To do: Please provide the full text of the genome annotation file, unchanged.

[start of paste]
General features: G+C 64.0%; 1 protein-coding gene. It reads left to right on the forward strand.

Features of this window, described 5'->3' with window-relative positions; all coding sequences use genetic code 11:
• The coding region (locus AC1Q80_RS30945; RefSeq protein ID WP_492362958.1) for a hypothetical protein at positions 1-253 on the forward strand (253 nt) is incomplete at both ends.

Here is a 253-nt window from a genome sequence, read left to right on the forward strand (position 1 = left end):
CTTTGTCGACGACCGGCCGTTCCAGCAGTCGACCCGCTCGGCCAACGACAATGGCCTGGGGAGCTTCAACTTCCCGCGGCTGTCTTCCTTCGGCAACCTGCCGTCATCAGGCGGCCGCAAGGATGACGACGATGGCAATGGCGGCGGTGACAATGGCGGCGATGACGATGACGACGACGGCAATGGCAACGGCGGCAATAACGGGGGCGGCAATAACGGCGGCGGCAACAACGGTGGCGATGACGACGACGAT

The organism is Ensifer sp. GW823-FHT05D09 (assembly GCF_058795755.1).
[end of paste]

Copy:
General features: G+C 64.0%; 1 protein-coding gene. It reads left to right on the forward strand.

Features of this window, described 5'->3' with window-relative positions; all coding sequences use genetic code 11:
• The coding region (locus AC1Q80_RS30945; RefSeq protein ID WP_492362958.1) for a hypothetical protein at positions 1-253 on the forward strand (253 nt) is incomplete at both ends.

Here is a 253-nt window from a genome sequence, read left to right on the forward strand (position 1 = left end):
CTTTGTCGACGACCGGCCGTTCCAGCAGTCGACCCGCTCGGCCAACGACAATGGCCTGGGGAGCTTCAACTTCCCGCGGCTGTCTTCCTTCGGCAACCTGCCGTCATCAGGCGGCCGCAAGGATGACGACGATGGCAATGGCGGCGGTGACAATGGCGGCGATGACGATGACGACGACGGCAATGGCAACGGCGGCAATAACGGGGGCGGCAATAACGGCGGCGGCAACAACGGTGGCGATGACGACGACGAT

The organism is Ensifer sp. GW823-FHT05D09 (assembly GCF_058795755.1).